Silent

Abel Gance – J’accuse! (1919)

The Movie
J’Accuse is a story set against the backdrop of World War I that is considered one of the most technically advanced films of the era and the first major pacifist film. Gance, who had served briefly in the military during World War I, decided to return to active service in 1919 in order to film real battle scenes to include in the project. The film was reedited and shortened for peacetime reissue in 1922, and has not been available since in its original form.
Lobster Films Studios, Paris, working in collaboration with Netherlands Filmmuseum have culled materials from the Lobster Collection, the Czech archive in Prague, the Cinematheque Francaise, and the Netherlands Filmmuseum to make the best possible and most complete edition of the original 1919 edit of the film. Read More »

Vsevolod Pudovkin – Potomok Chingis-Khana aka Storm Over Asia (1928)

In 1918 a simple Mongol herdsman escapes to the hills after brawling with a western capitalist fur trader who cheats him. In 1920 he helps the partisans fight for the Soviets against the occupying army. However he is captured when the army tries to requisition cattle from the herdsmen at the same time as the commandant meets with the reincarnated Grand Lama. After being shot, the army discovers an amulet that suggests he was a direct descendant of Genghis Khan. They find him still alive, so the army restores his health and plans to use him as the head of a Mongolian puppet regime. Read More »

King Vidor & George W. Hill – The Big Parade [+Extras] (1925)

Quote:
A Superlative War Picture.
An eloquent pictorial epic of the World War was presented last night at the Astor Theatre before a sophisticated gathering that was intermittently stirred to laughter and tears. This powerful photodrama is entitled “The Big Parade,” having been converted to the screen from a story by Laurence Stallings, co-author of “What Price Glory,” and directed by King Vidor. It is a subject so compelling and realistic that one feels impelled to approach a review of it with all the respect it deserves, for as a motion picture it is something beyond the fondest dreams of most people. Read More »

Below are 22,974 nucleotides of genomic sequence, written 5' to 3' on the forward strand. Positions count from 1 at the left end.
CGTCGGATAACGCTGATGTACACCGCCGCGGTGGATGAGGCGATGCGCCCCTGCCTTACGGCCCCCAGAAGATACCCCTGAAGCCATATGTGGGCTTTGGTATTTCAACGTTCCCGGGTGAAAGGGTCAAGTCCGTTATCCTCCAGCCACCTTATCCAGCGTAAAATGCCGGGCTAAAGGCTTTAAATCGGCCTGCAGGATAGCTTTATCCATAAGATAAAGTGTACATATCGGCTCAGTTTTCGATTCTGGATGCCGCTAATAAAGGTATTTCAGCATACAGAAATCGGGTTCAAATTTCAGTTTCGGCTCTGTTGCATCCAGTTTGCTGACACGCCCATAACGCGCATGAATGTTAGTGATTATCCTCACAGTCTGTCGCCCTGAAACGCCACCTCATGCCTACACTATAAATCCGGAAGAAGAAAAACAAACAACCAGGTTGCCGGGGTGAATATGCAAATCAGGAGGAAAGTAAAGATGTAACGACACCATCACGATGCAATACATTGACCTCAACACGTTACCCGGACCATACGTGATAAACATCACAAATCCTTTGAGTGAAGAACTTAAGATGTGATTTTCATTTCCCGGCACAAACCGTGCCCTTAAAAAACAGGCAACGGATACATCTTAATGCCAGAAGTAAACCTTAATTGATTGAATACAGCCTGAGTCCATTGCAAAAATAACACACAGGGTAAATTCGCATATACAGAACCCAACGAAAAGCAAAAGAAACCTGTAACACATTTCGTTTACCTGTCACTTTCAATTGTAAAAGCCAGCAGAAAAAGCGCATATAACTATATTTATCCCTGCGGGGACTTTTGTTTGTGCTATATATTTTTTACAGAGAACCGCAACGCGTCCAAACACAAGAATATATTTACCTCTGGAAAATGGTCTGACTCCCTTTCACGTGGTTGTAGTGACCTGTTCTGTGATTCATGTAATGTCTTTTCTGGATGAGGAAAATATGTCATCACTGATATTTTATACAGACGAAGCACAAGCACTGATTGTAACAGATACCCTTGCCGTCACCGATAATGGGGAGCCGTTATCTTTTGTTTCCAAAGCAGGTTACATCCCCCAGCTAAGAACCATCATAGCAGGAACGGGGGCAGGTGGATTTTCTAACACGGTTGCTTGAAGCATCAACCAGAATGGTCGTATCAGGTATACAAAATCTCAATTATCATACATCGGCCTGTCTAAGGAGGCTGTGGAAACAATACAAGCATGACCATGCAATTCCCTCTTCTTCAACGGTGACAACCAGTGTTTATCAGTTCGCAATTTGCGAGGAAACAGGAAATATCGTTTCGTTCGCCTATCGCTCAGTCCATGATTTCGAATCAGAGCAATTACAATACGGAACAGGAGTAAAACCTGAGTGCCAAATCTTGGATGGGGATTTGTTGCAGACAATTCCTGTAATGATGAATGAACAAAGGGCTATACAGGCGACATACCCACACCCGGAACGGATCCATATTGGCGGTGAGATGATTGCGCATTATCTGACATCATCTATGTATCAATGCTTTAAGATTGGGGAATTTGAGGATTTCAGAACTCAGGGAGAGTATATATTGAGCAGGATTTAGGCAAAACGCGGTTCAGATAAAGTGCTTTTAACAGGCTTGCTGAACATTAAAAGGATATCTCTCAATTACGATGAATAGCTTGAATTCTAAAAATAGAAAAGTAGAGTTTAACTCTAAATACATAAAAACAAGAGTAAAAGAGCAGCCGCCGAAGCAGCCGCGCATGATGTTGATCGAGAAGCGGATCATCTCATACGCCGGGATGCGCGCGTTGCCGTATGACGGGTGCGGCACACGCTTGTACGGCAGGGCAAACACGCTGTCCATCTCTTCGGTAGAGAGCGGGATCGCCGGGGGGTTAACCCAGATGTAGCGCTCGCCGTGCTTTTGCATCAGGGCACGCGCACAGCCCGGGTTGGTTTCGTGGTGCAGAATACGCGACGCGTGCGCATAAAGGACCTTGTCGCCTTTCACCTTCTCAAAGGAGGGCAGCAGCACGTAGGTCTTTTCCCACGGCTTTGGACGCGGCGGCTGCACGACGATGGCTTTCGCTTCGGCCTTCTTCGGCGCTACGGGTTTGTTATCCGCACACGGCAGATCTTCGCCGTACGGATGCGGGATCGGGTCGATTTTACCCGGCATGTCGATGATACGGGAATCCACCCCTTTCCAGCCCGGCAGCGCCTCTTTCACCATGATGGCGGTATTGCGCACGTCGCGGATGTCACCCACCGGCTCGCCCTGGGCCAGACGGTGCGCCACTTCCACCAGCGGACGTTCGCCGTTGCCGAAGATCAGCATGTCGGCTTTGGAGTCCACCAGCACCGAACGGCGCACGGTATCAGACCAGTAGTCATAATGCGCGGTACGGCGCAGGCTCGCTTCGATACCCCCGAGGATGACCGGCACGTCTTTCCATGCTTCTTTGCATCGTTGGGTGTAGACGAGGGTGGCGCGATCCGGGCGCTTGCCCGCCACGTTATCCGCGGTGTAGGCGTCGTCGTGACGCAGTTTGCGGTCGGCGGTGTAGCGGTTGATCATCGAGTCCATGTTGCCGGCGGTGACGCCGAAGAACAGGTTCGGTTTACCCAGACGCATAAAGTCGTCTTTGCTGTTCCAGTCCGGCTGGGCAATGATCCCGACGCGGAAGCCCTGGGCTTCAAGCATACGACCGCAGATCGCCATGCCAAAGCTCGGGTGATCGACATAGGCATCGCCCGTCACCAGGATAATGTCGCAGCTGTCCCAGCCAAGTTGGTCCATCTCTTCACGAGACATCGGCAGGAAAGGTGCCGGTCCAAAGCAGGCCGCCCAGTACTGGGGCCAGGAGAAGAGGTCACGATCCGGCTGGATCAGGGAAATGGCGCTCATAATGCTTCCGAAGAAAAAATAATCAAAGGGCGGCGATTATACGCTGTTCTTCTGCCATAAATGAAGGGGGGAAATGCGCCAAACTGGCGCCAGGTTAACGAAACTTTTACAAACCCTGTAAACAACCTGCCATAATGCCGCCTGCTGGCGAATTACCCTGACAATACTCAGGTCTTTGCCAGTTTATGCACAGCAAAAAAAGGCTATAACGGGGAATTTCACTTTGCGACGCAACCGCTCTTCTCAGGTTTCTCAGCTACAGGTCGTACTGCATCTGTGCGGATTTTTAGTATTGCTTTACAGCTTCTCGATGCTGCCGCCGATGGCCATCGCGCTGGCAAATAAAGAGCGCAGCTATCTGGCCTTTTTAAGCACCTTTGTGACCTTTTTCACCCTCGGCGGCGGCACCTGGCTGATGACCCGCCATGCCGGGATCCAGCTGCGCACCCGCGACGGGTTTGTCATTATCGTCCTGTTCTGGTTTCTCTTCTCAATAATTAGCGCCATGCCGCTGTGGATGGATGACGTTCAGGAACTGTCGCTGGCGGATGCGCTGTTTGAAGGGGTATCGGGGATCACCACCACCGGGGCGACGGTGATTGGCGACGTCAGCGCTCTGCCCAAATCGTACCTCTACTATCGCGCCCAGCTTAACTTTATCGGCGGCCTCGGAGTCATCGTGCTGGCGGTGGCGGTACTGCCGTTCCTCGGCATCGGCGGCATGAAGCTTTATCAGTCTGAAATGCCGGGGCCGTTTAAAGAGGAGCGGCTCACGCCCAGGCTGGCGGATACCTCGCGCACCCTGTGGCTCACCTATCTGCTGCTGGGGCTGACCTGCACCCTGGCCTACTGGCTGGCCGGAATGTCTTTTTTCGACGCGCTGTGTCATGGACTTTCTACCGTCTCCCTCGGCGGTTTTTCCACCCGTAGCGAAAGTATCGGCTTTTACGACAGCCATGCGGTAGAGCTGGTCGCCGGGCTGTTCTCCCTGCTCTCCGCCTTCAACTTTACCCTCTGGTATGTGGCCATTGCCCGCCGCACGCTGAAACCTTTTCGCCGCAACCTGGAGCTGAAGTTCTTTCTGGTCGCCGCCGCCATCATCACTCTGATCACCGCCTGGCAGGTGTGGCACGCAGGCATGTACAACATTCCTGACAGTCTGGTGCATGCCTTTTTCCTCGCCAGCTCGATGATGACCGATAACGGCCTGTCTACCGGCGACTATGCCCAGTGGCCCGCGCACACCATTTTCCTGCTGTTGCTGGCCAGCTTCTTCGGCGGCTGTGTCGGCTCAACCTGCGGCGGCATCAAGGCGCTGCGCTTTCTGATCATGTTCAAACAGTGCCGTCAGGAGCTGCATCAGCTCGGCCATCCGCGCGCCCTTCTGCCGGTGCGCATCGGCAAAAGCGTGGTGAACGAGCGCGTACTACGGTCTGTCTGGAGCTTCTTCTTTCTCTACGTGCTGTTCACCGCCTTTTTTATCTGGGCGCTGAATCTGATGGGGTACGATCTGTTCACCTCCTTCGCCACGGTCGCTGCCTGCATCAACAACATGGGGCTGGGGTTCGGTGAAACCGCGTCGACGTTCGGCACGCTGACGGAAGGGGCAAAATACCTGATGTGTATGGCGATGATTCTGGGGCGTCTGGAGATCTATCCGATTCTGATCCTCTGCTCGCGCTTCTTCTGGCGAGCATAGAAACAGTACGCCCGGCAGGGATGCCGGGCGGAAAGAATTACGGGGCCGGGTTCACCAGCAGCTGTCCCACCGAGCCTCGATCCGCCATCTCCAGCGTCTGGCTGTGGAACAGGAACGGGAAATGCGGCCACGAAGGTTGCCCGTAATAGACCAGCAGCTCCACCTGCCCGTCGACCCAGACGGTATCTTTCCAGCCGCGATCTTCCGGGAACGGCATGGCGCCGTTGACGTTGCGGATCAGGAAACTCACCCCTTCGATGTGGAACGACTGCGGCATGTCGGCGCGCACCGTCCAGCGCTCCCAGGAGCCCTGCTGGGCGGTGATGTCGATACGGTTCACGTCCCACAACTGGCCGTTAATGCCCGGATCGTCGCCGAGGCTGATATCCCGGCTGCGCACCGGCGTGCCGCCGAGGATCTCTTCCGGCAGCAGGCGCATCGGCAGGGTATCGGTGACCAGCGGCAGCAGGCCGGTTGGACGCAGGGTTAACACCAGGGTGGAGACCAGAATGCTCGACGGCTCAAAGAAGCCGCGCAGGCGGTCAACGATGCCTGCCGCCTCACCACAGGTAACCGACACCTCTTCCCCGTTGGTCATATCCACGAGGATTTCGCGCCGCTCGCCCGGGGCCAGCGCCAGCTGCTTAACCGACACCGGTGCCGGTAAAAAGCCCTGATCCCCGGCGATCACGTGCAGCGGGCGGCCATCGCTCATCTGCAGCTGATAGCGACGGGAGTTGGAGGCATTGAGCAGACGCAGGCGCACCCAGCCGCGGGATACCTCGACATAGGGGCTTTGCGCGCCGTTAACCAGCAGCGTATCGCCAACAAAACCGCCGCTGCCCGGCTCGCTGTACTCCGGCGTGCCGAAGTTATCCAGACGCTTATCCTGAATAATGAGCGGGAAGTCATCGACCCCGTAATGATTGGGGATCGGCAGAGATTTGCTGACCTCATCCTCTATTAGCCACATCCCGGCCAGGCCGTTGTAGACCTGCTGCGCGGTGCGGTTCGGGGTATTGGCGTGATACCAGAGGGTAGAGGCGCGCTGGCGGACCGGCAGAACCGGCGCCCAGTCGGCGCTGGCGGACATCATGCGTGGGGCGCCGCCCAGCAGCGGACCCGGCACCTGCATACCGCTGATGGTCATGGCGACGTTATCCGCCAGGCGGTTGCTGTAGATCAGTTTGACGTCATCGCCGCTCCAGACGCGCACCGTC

Lev Kuleshov – Po zakonu AKA By the law (1926)

Barbara Wurm, Edition Filmmuseum wrote:
Po zakonu (also know as Dura Lex) was the cheapest film produced in Russia (perhaps even still today); at the same time an absolute masterpiece, the greatness of which stems from its very minimalism. The minimum effort required for the story-development (Kuleshov constantly claimed, he happened upon Jack London’s story “The Unexpected” quite by chance), the minimum number of characters (just three for most of the film), a minimum of inter-titles and lines of dialogue, a minimum of locations; a clearing not far from Moscow (posing as “Alaska”) and a cabin–the perfect setting for a stripped-to-basics chamber play. Even if the juggling of shot composition and length (Kuleshov’s notorious “Americanism”) is not as artistically ambitious as in his previous work, it is still apparent how close-ups dominate inside, whilst outside, in the snowy landscapes and riverscapes, long shots reign, seemingly to the point of halting all movement. Read More »

Paul Leni – The Man Who Laughs (1928)

When a proud noble refuses to kiss the hand of the despotic King James in 1690, he is cruelly executed and his son surgically disfigured into a permanent grin. The son can only make a living as a travelling circus clown – The Laughing Man! Read More »

Josef von Sternberg – The Salvation Hunters (1925)

Synopsis
Often described as “the first American independent film”, von Sternberg’s The Salvation Hunters is an austere and obscurely naturalist drama about “humans who crawl near the floor.”

“It’s hard now to appreciate the bomb-shell that Sternberg’s first feature must have been in Hollywood at the time: its slow pace, its lyrical pessimism, and its strong emphasis on the psychological over the physical set it far apart from anything that the American cinema had produced” (Tony Rayns, Time Out Film Guide). Shot for less than five thousand dollars in the span of three weeks, the groundbreaking Salvation Hunters announced the emergence of a major new talent, even if audiences of the day didn’t quite know what to make of its grimy settings, glum tone, and overt symbolizing. Read More »

Buster Keaton – Seven Chances (1925)

Buster Keaton plays a young lawyer who will inherit $7 million at 7 o’clock on his 27th birthday–provided he is married. Long before discovering this, Keaton has pursued a lifelong courtship of Ruth Dwyer, whose refusals have become ritualistic over the years (the passage of time is amusingly conveyed by showing a puppy grow to adulthood). He proposes again, but this time she turns him down because she thinks (mistakenly) that he wants her only so that he can claim his inheritance. The doleful Keaton is thus obliged to spend the few hours left before the 7 PM deadline in search of a bride–any bride. Read More »